Home made mead vs. commercial mead
You may be wondering if there’s any real difference between mead made at home and commercial mead made in a meadery in the United States.
Perhaps you’ve been making mead at home and are considering starting your own meadery. Or maybe you’re just curious after having some commercial mead if you could get similar results at home yourself.
The mead making process is basically the same. One main difference between most people at home vs a commercial operation is the use of temperature control during fermentation. This is critical to getting a consistent and delicious product. If a fermentation gets too hot it can product bad flavors that may never go away. There are small scale glycol chillers on the market that can keep fermentations from getting too hot. A good yeast nutrient regimen such as TOSNA 3.0 is critical to getting good results in a short period of time.
The biggest difference between mead made at home and in a licensed meadery are the TTB rules that you have to follow in a commercial environment. The TTB is the Alcohol & Tobacco Tax & Trade Bureau. That federal government agency has 2 main purposes. 1) To ensure that they get their tax revenue from commercial alcohol production. 2) To ensure the safety of the products being produced by said industry.
One big difference between making wine and mead in the U.S. is that wine has a standard “formula” or recipe for the most part. There are approved additives that can be used but basically the ingredients that go into the product are always the same. This is not the case for mead. Mead can be made from any number of fruits, spices, herbs, vegetables, etc. For this reason, mead formulas have to be approved by the TTB prior to the mead being made. This requires that the meadery provide the recipe to the TTB so that they can ensure you aren’t putting any kind of poisonous berries in it for example. If you’re making mead at home in your garage you are free to poison yourself all you want!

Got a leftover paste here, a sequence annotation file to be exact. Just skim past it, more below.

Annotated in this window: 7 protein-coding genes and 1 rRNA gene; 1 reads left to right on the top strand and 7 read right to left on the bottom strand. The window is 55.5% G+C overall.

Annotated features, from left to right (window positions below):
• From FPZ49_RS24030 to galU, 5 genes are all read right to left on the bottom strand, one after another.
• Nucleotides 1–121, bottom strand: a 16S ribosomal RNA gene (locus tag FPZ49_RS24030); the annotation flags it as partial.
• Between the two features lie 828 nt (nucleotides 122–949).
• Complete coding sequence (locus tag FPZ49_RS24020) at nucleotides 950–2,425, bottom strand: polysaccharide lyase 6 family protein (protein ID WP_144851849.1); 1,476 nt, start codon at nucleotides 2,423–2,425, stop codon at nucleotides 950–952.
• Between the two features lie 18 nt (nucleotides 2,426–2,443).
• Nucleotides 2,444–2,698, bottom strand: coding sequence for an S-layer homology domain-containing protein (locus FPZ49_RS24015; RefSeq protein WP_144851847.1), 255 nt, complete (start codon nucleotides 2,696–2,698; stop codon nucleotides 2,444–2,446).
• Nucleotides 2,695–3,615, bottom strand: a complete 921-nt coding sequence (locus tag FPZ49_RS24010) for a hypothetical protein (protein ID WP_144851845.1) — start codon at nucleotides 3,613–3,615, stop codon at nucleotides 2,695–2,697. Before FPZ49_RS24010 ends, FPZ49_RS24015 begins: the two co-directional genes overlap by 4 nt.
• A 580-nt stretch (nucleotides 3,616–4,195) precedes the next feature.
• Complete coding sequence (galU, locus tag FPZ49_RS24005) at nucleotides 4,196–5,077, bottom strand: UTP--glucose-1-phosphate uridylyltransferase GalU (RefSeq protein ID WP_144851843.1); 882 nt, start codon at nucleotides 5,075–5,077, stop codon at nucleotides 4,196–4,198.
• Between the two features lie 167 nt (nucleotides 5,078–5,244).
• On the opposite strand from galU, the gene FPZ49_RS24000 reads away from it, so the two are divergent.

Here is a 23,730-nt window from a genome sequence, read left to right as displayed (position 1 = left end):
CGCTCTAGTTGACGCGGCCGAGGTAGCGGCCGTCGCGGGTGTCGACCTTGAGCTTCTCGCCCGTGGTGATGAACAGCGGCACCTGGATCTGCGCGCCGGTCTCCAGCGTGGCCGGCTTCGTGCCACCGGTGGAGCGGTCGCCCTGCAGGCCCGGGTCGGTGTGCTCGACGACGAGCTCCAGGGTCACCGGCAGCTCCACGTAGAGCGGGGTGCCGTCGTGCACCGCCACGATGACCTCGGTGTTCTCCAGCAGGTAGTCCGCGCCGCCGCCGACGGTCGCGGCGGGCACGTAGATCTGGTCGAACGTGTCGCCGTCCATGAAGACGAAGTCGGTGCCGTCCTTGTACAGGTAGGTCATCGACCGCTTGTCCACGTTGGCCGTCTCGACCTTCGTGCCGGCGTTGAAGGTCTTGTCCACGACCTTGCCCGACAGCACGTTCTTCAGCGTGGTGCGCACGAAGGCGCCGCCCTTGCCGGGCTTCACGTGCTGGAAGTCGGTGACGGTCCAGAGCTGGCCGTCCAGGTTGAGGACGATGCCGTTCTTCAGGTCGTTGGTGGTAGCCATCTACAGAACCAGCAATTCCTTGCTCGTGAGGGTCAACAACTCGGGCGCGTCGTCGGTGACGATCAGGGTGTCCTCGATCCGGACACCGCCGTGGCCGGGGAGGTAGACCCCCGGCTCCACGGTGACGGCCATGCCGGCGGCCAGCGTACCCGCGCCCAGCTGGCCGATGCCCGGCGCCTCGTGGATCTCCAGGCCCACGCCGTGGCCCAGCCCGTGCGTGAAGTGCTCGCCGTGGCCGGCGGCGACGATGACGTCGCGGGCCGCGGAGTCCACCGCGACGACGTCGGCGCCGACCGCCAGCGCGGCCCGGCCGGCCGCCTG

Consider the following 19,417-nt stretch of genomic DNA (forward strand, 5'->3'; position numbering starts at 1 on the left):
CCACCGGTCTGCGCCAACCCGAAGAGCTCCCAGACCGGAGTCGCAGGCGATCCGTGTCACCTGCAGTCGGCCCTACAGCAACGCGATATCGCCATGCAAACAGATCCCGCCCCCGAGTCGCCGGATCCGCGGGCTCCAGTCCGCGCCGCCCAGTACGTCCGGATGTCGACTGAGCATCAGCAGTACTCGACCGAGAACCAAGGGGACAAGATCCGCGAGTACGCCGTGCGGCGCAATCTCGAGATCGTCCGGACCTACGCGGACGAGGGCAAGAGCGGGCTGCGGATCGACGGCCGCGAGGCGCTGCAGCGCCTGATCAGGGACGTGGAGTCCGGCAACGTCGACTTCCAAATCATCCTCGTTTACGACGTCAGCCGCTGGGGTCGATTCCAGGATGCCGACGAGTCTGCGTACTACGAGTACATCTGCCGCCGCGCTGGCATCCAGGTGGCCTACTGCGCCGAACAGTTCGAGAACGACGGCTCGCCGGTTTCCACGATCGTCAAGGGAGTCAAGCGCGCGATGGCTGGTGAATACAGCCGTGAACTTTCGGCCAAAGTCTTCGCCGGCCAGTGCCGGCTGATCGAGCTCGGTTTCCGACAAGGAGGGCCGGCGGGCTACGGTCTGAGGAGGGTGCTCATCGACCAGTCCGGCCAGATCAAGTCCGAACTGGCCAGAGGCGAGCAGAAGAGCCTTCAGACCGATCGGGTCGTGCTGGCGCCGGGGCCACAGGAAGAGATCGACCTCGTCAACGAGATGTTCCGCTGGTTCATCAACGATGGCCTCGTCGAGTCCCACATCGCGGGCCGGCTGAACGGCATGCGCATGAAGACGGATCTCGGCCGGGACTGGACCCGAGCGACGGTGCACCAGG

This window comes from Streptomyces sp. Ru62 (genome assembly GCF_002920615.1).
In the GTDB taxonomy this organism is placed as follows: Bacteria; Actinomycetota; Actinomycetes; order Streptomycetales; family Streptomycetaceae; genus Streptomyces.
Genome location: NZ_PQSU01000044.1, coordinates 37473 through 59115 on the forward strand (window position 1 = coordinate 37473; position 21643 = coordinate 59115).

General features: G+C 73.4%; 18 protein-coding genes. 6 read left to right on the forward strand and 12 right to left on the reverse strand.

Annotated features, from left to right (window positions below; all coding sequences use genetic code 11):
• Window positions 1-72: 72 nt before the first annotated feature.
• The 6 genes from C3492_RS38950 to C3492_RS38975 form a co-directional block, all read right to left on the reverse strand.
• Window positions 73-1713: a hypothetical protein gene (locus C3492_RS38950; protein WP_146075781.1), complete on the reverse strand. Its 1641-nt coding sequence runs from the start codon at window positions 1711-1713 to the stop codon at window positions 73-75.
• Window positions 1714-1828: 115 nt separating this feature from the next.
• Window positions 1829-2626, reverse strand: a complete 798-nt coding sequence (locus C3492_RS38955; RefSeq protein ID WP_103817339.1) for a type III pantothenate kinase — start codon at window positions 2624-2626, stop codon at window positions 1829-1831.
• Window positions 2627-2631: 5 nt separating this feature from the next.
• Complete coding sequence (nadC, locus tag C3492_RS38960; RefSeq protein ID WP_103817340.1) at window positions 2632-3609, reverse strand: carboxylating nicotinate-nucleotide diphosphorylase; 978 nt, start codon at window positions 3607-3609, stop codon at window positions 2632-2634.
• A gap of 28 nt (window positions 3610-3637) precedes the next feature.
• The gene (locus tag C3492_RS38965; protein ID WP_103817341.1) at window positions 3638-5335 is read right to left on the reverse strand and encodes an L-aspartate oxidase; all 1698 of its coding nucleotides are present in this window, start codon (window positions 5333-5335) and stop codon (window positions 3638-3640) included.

Once a recipe is approved you will also need to obtain a label approval prior to bottling the product. The same agency does the label approvals. There are several label requirements that must be satisfied in order for it to be accepted. Once the labels are approved you can get them printed and bottle your product and put it up for sale. Some states also have requirements related to labels and you need to submit the labels to that state agency before the product can be sold in that state.
All of this is a bit of a hassle, but is nothing compared to the tax and reporting requirements that commercial alcohol business must also follow. It can easily be a full time job to keep all of these things up to date, especially if you ship products to multiple states with your own shipping licenses.
In order to ship alcohol to other states you need a permit for those other states, which all vary in requirements and cost. The price per year for a shipping permit for a single state is $0-300. That is nothing compared to the time you will spend doing paperwork and tax returns for each of those states. This is the reason companies such as vinoshipper exist. They handle the tax returns and paperwork for you.
As you probably guessed, starting a commercial meadery is no simple task. Making the mead is the easy part! In the end, they aren’t doing anything in a commercial meadery that you shouldn’t be able to do yourself at home, with similar results.